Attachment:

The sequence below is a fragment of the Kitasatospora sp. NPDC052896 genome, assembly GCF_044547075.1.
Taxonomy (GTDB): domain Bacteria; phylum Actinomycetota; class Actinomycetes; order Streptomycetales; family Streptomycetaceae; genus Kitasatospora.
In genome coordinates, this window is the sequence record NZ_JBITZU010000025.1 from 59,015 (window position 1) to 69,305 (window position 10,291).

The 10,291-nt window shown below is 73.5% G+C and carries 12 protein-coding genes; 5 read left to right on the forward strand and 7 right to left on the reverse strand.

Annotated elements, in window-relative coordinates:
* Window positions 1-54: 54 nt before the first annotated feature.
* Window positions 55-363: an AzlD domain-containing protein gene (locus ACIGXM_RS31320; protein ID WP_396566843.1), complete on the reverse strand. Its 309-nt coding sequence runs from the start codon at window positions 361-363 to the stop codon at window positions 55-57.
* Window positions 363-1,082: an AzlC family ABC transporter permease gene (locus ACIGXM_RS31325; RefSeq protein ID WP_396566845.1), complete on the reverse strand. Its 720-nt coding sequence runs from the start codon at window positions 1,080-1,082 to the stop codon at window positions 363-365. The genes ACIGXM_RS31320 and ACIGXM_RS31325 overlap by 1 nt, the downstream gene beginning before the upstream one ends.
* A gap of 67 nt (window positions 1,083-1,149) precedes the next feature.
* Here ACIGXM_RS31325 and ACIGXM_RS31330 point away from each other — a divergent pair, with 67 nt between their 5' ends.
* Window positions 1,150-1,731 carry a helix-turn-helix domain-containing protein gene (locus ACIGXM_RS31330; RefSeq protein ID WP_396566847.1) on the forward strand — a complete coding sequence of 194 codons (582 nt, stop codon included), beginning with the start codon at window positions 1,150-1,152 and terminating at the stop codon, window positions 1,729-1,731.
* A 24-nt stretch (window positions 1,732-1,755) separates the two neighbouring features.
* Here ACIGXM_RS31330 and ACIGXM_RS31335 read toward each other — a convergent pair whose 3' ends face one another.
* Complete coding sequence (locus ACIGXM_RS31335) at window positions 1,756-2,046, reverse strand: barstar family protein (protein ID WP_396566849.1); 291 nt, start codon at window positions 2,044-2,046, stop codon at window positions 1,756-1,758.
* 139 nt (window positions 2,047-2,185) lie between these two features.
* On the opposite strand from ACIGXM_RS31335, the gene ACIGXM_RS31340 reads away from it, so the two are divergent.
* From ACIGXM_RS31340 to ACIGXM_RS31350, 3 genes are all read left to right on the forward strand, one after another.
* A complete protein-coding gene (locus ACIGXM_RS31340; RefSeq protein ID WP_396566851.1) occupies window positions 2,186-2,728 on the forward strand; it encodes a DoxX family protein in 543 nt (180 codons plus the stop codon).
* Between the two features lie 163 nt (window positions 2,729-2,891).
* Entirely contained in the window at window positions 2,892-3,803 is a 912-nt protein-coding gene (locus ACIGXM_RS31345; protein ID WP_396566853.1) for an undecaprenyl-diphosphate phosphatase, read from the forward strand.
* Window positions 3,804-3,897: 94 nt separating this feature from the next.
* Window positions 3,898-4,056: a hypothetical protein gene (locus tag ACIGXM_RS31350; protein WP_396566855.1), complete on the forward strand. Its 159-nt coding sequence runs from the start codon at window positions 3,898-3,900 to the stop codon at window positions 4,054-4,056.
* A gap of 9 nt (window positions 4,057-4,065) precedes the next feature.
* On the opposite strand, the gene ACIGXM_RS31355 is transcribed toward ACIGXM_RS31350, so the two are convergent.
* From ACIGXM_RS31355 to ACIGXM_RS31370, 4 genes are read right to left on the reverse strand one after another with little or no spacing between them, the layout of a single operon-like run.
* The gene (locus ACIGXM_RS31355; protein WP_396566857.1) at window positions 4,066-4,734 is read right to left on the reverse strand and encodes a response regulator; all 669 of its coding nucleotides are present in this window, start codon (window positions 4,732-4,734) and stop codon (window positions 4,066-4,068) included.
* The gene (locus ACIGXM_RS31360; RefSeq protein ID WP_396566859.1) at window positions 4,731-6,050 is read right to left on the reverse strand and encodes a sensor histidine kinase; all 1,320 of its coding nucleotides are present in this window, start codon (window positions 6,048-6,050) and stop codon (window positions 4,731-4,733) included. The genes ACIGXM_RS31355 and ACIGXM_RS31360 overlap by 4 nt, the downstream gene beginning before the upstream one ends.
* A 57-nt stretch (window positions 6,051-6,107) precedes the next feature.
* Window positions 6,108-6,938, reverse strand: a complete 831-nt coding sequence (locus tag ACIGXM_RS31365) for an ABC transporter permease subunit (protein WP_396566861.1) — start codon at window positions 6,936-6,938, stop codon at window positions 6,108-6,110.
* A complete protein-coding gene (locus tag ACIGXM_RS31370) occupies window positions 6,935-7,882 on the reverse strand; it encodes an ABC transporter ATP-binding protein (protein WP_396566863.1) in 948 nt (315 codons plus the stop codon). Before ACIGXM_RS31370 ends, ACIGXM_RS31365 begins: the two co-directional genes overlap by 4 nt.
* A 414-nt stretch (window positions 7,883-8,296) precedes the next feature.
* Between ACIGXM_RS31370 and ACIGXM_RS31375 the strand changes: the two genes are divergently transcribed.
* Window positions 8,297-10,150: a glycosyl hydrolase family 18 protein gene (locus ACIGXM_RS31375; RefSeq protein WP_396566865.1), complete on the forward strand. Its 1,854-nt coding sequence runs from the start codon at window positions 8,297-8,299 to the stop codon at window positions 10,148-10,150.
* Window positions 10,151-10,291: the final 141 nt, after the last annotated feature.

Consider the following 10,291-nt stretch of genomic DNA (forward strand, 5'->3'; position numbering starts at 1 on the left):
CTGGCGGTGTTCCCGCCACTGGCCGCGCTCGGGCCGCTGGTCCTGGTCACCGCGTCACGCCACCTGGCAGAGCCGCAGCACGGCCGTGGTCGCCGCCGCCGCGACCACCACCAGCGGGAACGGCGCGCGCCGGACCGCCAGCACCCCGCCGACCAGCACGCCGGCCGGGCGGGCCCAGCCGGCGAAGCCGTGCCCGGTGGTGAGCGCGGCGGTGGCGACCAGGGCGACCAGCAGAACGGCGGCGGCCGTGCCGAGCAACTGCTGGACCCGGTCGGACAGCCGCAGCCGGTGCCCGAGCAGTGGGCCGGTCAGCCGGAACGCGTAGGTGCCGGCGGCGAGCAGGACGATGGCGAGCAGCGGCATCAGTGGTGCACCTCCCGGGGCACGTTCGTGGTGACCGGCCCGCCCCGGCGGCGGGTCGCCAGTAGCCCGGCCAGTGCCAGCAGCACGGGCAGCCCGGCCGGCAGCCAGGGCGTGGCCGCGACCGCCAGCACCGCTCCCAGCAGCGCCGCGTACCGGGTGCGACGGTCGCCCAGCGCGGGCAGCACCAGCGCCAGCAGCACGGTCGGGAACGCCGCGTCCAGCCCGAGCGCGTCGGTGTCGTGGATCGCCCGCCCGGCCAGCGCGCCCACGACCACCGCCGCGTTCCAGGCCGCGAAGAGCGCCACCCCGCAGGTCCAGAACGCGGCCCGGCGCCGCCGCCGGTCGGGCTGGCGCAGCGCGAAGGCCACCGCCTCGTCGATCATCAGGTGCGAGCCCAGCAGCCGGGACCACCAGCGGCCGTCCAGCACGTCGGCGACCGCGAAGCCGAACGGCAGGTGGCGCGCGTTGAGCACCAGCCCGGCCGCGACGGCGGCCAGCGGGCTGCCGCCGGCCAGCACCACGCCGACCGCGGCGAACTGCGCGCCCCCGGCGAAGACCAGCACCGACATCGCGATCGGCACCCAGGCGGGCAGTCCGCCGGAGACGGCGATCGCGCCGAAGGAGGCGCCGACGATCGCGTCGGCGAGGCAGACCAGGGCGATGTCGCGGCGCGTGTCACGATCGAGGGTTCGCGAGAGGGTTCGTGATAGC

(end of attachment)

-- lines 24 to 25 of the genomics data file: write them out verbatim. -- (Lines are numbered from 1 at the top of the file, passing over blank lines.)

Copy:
* On the opposite strand, the gene ACIGXM_RS31355 is transcribed toward ACIGXM_RS31350, so the two are convergent.
* From ACIGXM_RS31355 to ACIGXM_RS31370, 4 genes are read right to left on the reverse strand one after another with little or no spacing between them, the layout of a single operon-like run.